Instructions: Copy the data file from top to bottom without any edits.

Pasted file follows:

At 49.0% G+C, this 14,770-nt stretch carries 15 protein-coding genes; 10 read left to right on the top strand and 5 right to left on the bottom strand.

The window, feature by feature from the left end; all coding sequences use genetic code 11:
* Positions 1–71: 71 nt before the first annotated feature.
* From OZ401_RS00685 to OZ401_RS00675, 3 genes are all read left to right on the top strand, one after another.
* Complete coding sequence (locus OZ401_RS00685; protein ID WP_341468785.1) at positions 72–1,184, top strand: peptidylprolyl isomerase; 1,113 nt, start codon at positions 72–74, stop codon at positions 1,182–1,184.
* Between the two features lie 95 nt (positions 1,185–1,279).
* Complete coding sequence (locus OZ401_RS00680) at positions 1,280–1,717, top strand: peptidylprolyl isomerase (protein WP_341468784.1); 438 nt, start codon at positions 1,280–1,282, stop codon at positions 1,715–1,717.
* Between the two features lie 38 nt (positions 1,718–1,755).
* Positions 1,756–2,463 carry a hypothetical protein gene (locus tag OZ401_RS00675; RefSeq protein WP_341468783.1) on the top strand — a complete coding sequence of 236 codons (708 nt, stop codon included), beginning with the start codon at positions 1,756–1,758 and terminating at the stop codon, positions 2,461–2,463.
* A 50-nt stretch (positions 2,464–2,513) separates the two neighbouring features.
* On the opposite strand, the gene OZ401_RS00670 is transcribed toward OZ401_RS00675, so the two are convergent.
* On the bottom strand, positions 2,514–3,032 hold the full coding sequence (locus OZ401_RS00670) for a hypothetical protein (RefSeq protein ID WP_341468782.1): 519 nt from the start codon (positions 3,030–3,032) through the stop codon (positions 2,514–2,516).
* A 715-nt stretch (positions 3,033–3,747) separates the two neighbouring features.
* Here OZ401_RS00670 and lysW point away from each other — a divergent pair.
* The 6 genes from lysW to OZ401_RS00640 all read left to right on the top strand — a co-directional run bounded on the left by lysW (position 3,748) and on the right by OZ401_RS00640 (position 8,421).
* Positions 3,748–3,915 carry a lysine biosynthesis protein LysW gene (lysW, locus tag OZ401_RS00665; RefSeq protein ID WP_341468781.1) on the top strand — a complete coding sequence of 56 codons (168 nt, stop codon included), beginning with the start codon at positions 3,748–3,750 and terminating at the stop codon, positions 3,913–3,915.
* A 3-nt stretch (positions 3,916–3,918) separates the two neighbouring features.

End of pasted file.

At 49.0% G+C, this 14,770-nt stretch carries 15 protein-coding genes; 10 read left to right on the top strand and 5 right to left on the bottom strand.

The window, feature by feature from the left end; all coding sequences use genetic code 11:
* Positions 1–71: 71 nt before the first annotated feature.
* From OZ401_RS00685 to OZ401_RS00675, 3 genes are all read left to right on the top strand, one after another.
* Complete coding sequence (locus OZ401_RS00685; protein ID WP_341468785.1) at positions 72–1,184, top strand: peptidylprolyl isomerase; 1,113 nt, start codon at positions 72–74, stop codon at positions 1,182–1,184.
* Between the two features lie 95 nt (positions 1,185–1,279).
* Complete coding sequence (locus OZ401_RS00680) at positions 1,280–1,717, top strand: peptidylprolyl isomerase (protein WP_341468784.1); 438 nt, start codon at positions 1,280–1,282, stop codon at positions 1,715–1,717.
* Between the two features lie 38 nt (positions 1,718–1,755).
* Positions 1,756–2,463 carry a hypothetical protein gene (locus tag OZ401_RS00675; RefSeq protein WP_341468783.1) on the top strand — a complete coding sequence of 236 codons (708 nt, stop codon included), beginning with the start codon at positions 1,756–1,758 and terminating at the stop codon, positions 2,461–2,463.
* A 50-nt stretch (positions 2,464–2,513) separates the two neighbouring features.
* On the opposite strand, the gene OZ401_RS00670 is transcribed toward OZ401_RS00675, so the two are convergent.
* On the bottom strand, positions 2,514–3,032 hold the full coding sequence (locus OZ401_RS00670) for a hypothetical protein (RefSeq protein ID WP_341468782.1): 519 nt from the start codon (positions 3,030–3,032) through the stop codon (positions 2,514–2,516).
* A 715-nt stretch (positions 3,033–3,747) separates the two neighbouring features.
* Here OZ401_RS00670 and lysW point away from each other — a divergent pair.
* The 6 genes from lysW to OZ401_RS00640 all read left to right on the top strand — a co-directional run bounded on the left by lysW (position 3,748) and on the right by OZ401_RS00640 (position 8,421).
* Positions 3,748–3,915 carry a lysine biosynthesis protein LysW gene (lysW, locus tag OZ401_RS00665; RefSeq protein ID WP_341468781.1) on the top strand — a complete coding sequence of 56 codons (168 nt, stop codon included), beginning with the start codon at positions 3,748–3,750 and terminating at the stop codon, positions 3,913–3,915.
* A 3-nt stretch (positions 3,916–3,918) separates the two neighbouring features.